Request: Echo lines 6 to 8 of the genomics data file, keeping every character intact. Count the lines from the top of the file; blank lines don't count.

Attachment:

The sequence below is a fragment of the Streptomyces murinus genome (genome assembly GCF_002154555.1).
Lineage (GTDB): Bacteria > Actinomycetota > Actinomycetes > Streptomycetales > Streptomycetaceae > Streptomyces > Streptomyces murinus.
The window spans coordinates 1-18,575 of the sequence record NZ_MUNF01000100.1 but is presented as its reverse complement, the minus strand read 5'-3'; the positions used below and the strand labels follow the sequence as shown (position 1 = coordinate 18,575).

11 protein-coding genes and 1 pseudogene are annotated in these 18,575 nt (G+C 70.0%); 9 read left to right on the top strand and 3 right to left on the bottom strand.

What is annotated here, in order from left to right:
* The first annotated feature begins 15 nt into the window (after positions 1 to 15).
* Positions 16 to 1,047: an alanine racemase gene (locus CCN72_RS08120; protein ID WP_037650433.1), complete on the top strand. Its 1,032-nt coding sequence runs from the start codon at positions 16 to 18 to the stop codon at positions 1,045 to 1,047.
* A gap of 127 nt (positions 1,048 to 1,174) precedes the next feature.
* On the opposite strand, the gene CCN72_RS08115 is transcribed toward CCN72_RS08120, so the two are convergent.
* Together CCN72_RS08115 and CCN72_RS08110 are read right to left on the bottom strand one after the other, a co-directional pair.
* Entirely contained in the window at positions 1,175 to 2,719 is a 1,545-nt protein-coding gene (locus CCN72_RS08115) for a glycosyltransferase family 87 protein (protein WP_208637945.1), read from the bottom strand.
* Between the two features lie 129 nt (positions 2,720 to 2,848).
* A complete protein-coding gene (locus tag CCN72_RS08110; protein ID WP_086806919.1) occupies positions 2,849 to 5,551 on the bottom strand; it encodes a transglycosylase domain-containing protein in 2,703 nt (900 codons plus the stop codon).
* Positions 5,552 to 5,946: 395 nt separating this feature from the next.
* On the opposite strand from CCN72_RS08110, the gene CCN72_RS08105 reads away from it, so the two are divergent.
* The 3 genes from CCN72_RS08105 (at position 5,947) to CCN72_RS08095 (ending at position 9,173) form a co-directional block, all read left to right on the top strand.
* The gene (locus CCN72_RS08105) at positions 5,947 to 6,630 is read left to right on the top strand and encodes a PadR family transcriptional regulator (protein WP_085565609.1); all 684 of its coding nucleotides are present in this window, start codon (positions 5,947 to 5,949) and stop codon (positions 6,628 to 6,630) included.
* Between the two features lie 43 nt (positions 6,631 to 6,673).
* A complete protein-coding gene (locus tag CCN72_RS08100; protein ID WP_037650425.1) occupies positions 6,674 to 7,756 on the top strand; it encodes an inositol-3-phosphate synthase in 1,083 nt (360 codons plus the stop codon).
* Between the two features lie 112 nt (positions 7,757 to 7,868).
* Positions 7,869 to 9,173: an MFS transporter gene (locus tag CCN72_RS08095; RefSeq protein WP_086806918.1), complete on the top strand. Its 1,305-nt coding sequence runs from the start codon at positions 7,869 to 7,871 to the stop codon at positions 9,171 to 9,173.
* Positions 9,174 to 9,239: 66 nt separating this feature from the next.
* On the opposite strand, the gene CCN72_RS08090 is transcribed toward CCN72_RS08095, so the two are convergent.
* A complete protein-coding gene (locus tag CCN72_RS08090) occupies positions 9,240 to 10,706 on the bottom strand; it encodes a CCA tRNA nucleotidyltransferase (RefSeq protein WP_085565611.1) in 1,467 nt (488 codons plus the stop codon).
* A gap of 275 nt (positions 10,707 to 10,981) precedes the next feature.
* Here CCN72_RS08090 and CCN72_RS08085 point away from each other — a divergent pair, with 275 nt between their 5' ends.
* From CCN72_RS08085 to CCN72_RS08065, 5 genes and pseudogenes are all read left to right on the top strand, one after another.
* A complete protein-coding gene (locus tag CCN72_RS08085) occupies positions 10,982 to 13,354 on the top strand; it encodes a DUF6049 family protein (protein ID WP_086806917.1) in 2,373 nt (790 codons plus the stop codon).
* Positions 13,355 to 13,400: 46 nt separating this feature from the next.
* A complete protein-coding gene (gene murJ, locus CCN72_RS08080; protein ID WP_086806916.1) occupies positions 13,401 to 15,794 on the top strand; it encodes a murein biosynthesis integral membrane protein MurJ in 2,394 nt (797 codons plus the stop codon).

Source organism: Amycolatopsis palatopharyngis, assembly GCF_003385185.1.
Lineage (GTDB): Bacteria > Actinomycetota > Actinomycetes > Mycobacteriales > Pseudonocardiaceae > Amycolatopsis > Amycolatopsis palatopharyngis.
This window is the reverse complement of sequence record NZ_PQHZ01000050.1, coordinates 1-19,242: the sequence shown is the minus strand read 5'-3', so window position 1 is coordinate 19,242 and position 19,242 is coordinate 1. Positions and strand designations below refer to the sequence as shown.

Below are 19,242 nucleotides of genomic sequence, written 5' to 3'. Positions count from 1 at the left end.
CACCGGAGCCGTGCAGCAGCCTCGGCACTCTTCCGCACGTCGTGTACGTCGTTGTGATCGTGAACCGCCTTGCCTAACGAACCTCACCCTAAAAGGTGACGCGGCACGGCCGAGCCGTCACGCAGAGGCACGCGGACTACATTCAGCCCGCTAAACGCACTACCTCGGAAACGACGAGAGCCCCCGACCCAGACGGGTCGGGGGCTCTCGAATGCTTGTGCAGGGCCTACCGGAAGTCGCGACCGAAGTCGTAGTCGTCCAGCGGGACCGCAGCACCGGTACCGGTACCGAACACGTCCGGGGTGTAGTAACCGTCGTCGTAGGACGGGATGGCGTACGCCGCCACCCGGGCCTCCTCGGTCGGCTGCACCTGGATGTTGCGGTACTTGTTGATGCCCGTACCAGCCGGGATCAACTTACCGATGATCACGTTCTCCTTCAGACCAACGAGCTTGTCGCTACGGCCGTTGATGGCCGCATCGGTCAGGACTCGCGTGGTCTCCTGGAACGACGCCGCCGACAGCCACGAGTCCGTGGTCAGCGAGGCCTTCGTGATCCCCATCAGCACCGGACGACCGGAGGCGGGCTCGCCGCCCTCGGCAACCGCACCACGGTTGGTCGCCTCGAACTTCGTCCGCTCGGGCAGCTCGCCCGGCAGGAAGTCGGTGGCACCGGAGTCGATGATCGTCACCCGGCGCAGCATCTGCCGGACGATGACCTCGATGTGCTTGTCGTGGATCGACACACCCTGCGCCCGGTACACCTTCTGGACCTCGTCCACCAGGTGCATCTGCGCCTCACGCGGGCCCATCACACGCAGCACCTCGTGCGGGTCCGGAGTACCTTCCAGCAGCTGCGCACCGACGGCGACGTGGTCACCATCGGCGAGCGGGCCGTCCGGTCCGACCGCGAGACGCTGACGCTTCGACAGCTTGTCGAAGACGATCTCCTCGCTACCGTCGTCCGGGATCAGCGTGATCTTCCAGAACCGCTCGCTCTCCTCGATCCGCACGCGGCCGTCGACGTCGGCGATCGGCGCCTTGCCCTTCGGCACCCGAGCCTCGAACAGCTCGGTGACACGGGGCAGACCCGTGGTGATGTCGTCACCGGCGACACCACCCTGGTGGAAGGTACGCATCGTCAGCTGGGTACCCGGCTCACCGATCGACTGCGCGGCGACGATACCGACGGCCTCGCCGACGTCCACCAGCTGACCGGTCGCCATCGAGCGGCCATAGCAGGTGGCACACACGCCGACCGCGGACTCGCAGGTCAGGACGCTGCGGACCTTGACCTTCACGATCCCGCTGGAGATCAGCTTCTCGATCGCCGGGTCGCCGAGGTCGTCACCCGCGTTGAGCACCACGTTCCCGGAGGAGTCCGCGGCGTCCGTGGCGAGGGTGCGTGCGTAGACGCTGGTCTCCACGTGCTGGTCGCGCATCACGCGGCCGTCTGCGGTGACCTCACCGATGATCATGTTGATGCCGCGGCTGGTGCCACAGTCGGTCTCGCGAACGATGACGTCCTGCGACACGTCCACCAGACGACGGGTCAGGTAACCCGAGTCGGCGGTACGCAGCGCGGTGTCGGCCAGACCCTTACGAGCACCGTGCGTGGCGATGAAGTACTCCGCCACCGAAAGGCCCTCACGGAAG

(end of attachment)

* The first annotated feature begins 15 nt into the window (after positions 1 to 15).
* Positions 16 to 1,047: an alanine racemase gene (locus CCN72_RS08120; protein ID WP_037650433.1), complete on the top strand. Its 1,032-nt coding sequence runs from the start codon at positions 16 to 18 to the stop codon at positions 1,045 to 1,047.
* A gap of 127 nt (positions 1,048 to 1,174) precedes the next feature.